WHAT WOULD YOU RATHER ...
Meditate? Who, me?
Perish the thought.
If you happen to be someone who would prefer to give yourself an electric shock than be stuck in your head, take heart.
You are not alone.
OR NO ACTIVITY AT ALL?
A study conducted at Harvard and Virginia universities aimed to establish whether people would prefer to do an unpleasant activity then no activity at all.
The results, published in the prestigious journal Science, showed just how far people will go to avoid introspection.
A battery of 11 experiments involving more than 700 people were conducted at the psychology department of the University of Virginia. Participants were asked to be alone in a sparse room with their thoughts for just 6 to 15 minutes.
Easy? Oh no.
SOME PEOPLE JUST PREFER ELECTRIC SHOCKS
In one experiment, some people preferred to self-administer electric shocks, by pressing a button, rather than doing nothing at all.
These same people, by the way, had previously said they would pay money to avoid receiving the painful jolt.
One enthusiastic gentleman gave himself a total 190 shocks.
Men were the worst offenders.
64 percent of men, compared to 15 percent of women, opted for the shock option.
The lab psychologists were surprised at the findings.
By way of explanation, they speculated it could be because human beings, when left alone, tend to dwell on what’s wrong in our lives.
We are compulsive problem solvers.
It doesn’t feel good to reflect, if you don’t have the skills to support the activity.
A SIX WEEK INTERVENTION
Fast-forward to a story from a graduate of a 6-week mindfulness meditation course.
After a lifetime spent suffering from anxiety, 40-something Julie Myerson confided in her GP. He recommended a six-week mindfulness (MBCT) course at the Maudsley hospital in south London.
That’s right, only six weeks.
For Julie Myerson, it changed everything. It gave her the tools to manage her errant mind, and its ability to drive her to hell and back.
Julie wrote about her experience, and the debilitating anxiety that proceeded it, in an article in the Health & Wellbeing section of The Guardian in 2014.
“The first sitting-down meditation was excruciating.
A whole 40 minutes sitting in a chair and doing absolutely nothing, while Dr Ruths talked us through it. I was bored, restless …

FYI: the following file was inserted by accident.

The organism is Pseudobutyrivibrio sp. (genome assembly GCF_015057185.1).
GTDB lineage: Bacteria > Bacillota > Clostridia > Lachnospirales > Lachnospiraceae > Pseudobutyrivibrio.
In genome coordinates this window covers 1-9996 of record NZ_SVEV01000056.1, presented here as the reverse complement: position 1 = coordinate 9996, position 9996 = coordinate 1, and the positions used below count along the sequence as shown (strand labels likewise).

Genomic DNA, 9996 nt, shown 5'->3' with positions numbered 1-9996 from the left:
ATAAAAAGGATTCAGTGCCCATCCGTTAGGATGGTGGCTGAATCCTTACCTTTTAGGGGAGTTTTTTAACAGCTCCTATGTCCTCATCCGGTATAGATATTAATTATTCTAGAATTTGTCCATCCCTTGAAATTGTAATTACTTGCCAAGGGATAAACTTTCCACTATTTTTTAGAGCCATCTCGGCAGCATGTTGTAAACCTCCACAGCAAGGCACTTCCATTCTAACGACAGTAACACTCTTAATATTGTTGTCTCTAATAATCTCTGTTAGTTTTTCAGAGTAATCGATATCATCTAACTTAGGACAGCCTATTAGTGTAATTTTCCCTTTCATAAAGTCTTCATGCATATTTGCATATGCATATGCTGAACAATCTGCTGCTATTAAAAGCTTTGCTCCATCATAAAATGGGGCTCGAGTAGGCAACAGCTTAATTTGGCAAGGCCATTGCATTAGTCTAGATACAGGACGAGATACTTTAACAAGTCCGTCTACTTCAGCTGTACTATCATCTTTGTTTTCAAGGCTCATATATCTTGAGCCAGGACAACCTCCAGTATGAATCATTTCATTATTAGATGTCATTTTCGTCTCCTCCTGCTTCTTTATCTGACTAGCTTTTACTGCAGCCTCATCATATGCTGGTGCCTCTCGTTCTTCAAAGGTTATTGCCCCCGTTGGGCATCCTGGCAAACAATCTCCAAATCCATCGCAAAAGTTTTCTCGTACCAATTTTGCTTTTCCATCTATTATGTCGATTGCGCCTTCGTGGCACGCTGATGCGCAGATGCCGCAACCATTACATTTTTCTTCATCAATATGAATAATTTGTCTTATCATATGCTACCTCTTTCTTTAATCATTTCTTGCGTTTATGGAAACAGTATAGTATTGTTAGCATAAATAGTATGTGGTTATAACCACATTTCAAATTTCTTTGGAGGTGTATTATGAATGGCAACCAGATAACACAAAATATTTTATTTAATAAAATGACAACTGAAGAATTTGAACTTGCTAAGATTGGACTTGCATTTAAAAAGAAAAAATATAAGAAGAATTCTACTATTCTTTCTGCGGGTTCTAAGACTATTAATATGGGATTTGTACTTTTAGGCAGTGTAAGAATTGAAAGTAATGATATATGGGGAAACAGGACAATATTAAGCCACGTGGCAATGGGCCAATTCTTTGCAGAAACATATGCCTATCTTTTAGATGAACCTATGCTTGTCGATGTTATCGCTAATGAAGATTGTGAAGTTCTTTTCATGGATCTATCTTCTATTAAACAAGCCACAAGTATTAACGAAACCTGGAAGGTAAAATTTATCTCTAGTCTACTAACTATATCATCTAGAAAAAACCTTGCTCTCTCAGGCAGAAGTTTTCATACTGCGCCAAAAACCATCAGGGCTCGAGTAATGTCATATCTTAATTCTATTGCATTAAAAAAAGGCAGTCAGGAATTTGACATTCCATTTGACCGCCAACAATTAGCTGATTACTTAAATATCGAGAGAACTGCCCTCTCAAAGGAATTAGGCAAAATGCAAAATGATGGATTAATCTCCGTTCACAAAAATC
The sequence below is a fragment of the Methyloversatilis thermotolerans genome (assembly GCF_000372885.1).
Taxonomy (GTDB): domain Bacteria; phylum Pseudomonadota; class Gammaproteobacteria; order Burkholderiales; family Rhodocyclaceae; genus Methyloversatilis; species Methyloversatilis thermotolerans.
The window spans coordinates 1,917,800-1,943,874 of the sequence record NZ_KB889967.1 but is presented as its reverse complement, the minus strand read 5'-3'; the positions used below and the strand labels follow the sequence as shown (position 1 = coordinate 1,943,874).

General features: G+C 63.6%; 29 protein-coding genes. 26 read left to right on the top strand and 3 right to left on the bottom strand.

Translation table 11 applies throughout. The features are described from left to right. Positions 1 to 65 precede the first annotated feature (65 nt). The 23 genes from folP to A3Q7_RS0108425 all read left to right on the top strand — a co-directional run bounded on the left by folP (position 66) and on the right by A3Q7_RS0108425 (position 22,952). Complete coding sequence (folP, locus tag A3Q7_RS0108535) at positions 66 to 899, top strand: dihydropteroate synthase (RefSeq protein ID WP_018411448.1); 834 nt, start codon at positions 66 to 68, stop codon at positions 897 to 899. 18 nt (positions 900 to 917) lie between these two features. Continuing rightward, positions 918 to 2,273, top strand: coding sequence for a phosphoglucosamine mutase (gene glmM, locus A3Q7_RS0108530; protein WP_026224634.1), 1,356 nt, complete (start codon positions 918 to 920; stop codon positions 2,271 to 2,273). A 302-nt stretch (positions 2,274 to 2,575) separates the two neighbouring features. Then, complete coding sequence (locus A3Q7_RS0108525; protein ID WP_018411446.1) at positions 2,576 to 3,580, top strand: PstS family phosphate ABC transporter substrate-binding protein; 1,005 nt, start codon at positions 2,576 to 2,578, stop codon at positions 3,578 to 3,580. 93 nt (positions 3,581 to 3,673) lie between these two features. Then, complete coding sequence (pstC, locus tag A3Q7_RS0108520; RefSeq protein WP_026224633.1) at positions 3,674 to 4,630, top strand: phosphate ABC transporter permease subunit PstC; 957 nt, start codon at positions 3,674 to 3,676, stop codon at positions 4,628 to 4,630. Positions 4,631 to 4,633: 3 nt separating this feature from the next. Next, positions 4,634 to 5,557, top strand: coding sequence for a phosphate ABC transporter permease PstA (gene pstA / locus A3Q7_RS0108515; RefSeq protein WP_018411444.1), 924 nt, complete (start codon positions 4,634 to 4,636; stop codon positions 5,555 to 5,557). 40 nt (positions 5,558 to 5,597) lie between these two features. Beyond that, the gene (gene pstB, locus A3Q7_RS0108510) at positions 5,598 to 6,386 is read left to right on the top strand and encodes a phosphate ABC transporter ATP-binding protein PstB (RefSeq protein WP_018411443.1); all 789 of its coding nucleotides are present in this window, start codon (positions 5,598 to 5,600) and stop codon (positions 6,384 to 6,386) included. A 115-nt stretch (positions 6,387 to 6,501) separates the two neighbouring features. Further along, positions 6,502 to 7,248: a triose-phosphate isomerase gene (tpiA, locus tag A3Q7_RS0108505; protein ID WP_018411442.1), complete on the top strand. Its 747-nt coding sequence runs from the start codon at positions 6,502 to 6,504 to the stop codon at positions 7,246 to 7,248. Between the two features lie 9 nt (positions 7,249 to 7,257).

“We were sent home with daily homework: progress sheets to fill in and various guided meditations on CDs. I did mine diligently – I wanted, very badly, to get better.
But I was also beginning to remember why I'd resisted the idea of meditation for so many years: it was difficult, dull and uncomfortable. What was the point?
Quite how this changed – but change it did, and profoundly so – is hard to say.
Somehow, somewhere, across those six weeks, something happened inside me – in my head? my body? my soul? – and I began to understand.
Sitting still became a boon and a comfort, even a luxury, rather than a threat or an irritation.
And the present moment, right here, right now, began to seem a very comfortable (and comforting) place to be, bereft of dread and full of the possibility of peace and calm.
"Most importantly, I seemed to be developing a whole new relationship with my thoughts.
It wasn't that they'd really changed … but I could see that they were simply that: thoughts.
I did not have to judge them, act on them or indeed do anything very much about them. They did not … have the power to undo me.
Only someone who has suffered from chronic, debilitating anxiety will understand quite how exhilarating this realisation felt.
I had made peace with the workings of my mind. I was no longer afraid of myself."
To be (alone) or not to be- Julie's experience contrasts strongly with that of the study participants.
The University psychologists hit the nail on the head with their observation: "The untutored mind does not like to be alone with itself".
Those of us who have had the opportunity to learn and practice meditation will not be shocked.
copyright Shakti Burke
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